What Is the Optimal Height for Recording Soccer Games?

Recording soccer games using a tripod to capture an elevated angle is critical to getting the best game film.

by Charles LaCalle

Charles works with Trace to educate teams and parents on using video effectively for player development and recruiting.

Recording soccer games with a tripod at an elevated position is fundamental for game film analysis. Tripods on the soccer pitch are critical to getting the wide shots that allow players and coaches to keep as many players in the frame as possible in order to provide the necessary context of what’s happening on the field. 

But if cameras are too high, the tower will lose stability and sway in high winds (not to mention that the players could look like ants on the field). If cameras are too low, you might be able to capture great game film of individual moments, but the footage will lack the context required for coaching or college recruiting. Also, you’ll find that most of the moments in the source of action are blocked by other players on the field when filmed at eye-level. 

Trace Soccer Camera Tripod on Field

“The primary purpose of using a tripod to film at an elevated angle is to keep as many players in frame as possible. Many make the mistake of concentrating too much on a small area of the field which provides a very limited context or view of the game.  A transitional game like soccer requires as much of a complete picture of the field as possible since that is where the action will be.”

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Why Using a Tripod To Film Soccer Games Is Critical

  • Elevated cameras eliminate the problems associated with eye-level game film, including players blocking the action on the field or spectators walking in front of the camera while filming is happening.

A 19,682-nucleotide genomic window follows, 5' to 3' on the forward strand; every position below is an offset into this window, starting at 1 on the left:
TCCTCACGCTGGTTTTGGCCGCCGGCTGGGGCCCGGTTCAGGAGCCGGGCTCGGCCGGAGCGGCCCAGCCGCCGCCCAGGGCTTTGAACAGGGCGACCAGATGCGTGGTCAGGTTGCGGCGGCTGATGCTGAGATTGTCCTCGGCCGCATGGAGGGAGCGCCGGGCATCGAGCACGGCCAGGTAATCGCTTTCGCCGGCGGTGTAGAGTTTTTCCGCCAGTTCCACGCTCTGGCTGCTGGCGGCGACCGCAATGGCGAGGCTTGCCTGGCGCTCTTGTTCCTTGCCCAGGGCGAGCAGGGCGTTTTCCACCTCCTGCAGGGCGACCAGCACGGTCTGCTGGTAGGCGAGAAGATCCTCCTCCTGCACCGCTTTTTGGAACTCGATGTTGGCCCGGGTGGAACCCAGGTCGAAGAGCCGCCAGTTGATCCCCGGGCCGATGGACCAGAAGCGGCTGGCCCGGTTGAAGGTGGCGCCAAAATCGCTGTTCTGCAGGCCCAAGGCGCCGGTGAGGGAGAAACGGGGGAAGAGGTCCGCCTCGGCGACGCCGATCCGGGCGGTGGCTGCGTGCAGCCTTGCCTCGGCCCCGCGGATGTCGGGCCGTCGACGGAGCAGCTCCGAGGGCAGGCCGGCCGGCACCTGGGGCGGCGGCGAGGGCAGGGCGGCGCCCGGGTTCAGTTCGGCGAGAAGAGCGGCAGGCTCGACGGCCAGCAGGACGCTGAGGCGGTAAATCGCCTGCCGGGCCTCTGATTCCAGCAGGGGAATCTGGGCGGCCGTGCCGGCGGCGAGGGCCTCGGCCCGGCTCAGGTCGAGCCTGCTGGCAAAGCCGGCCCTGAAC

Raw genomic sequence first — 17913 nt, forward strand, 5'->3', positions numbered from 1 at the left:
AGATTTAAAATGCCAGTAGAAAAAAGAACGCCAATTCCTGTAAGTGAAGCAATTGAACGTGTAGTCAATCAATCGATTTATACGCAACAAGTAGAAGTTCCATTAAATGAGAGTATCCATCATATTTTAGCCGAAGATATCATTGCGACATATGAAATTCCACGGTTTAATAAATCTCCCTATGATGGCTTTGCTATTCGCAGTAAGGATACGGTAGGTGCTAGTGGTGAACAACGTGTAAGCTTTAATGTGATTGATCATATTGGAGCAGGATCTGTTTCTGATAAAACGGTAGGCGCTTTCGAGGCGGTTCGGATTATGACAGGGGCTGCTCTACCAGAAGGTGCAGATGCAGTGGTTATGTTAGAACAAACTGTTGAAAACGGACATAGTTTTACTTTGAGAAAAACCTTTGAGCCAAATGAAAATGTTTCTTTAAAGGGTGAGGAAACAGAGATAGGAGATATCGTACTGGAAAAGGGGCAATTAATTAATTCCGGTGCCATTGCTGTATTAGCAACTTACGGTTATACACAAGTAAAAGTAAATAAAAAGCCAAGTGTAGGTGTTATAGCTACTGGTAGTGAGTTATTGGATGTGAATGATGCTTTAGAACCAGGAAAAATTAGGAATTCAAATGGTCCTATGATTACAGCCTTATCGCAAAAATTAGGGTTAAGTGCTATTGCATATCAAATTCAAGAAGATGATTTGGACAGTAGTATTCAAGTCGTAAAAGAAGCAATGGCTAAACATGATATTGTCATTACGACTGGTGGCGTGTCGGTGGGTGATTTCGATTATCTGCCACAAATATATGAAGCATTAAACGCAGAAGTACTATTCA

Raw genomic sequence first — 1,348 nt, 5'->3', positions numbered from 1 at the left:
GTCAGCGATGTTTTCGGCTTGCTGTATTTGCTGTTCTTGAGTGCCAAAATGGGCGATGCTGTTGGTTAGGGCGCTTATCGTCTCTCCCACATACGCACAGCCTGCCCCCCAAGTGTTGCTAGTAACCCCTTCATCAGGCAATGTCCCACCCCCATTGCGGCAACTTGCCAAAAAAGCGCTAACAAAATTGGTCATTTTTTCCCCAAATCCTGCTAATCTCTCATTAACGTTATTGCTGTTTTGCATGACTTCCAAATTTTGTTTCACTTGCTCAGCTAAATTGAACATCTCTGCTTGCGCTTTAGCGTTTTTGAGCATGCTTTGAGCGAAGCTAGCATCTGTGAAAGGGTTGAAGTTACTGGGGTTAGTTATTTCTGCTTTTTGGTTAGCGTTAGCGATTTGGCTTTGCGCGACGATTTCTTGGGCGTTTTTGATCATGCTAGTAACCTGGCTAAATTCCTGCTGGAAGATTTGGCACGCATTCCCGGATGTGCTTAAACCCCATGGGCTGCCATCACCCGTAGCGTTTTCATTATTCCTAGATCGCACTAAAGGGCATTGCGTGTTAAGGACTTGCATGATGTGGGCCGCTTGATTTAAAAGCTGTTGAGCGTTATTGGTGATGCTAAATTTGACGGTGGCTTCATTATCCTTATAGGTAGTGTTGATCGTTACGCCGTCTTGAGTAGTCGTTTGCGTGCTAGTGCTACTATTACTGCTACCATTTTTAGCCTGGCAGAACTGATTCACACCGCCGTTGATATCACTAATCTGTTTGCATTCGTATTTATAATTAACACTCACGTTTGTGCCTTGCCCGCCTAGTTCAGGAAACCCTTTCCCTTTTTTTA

• Higher cameras (up to around 16 feet) allow for better angles. As any professional videographer knows, higher angles create bolder perspectives and allow for more background in the shot. 
  • An elevated position allows the viewer to understand spacing and distance. These are critical for understanding the context of the plays happening on the field, which enables coaches to give better feedback to their players after the game has ended.   
  • Elevated cameras on tripods allow soccer coaches, players, and parents to see the buildup as it happens in real-time. 
  • If you’re considering using the video for college soccer recruiting, you must film at an elevated position. College coaches want to see wide shots with approximately ¼ or ⅓ of the field at any given time in a recording to get context about what is happening and to understand a player’s decision-making, leadership, reaction time, and other factors. 
  • An elevated position enables spatial and positional awareness. It allows the viewer to see a team’s shape and players’ placement in relation to each other. With an elevated camera, players get a larger vantage of the entire field so they can analyze their performance and placement even though the players are not at the center of the action. Positioning is critical in soccer, so camera elevation must allow you to capture large swaths of the pitch.

Trace Radar View

An elevated viewpoint is so critical to competitive teams and top soccer clubs that Trace has integrated “Radar View” into its product. For many teams, positional awareness is a key part of coaching, and the Radar View, enabled by Trace’s highly accurate GPS trackers, gives coaches a tool for explaining formations to players. (Learn more about Radar View here).

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What is the Optimal Height for Filming Soccer Games? 

Through rigorous testing and after filming tens of thousands of hours of soccer games, we have found that the optimal height is 16 feet. Tripods that are higher than 16 feet do not deliver significantly better results or better angles, and higher tripods tend to be less stable. 

We recommend that the Trace tripod be set up in the center of the field and about  4 to 5 steps from the midfield line. To ensure safety, tripods should be loaded with 3 sandbags. 

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